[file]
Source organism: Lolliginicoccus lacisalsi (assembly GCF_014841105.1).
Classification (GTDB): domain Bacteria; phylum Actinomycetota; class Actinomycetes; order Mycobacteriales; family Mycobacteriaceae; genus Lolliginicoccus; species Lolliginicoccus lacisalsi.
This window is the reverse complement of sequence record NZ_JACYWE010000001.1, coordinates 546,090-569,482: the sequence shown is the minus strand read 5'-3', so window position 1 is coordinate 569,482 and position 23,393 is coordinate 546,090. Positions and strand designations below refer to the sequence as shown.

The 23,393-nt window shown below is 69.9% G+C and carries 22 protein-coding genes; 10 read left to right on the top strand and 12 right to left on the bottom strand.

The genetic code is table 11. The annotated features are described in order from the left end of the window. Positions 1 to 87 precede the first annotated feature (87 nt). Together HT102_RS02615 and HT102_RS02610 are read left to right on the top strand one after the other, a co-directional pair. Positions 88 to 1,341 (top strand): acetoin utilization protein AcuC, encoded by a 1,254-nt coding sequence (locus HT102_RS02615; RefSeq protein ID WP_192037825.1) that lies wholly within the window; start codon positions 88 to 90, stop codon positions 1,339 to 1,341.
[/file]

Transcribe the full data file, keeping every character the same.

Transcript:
Source organism: Lolliginicoccus lacisalsi (assembly GCF_014841105.1).
Classification (GTDB): domain Bacteria; phylum Actinomycetota; class Actinomycetes; order Mycobacteriales; family Mycobacteriaceae; genus Lolliginicoccus; species Lolliginicoccus lacisalsi.
This window is the reverse complement of sequence record NZ_JACYWE010000001.1, coordinates 546,090-569,482: the sequence shown is the minus strand read 5'-3', so window position 1 is coordinate 569,482 and position 23,393 is coordinate 546,090. Positions and strand designations below refer to the sequence as shown.

The 23,393-nt window shown below is 69.9% G+C and carries 22 protein-coding genes; 10 read left to right on the top strand and 12 right to left on the bottom strand.

The genetic code is table 11. The annotated features are described in order from the left end of the window. Positions 1 to 87 precede the first annotated feature (87 nt). Together HT102_RS02615 and HT102_RS02610 are read left to right on the top strand one after the other, a co-directional pair. Positions 88 to 1,341 (top strand): acetoin utilization protein AcuC, encoded by a 1,254-nt coding sequence (locus HT102_RS02615; RefSeq protein ID WP_192037825.1) that lies wholly within the window; start codon positions 88 to 90, stop codon positions 1,339 to 1,341.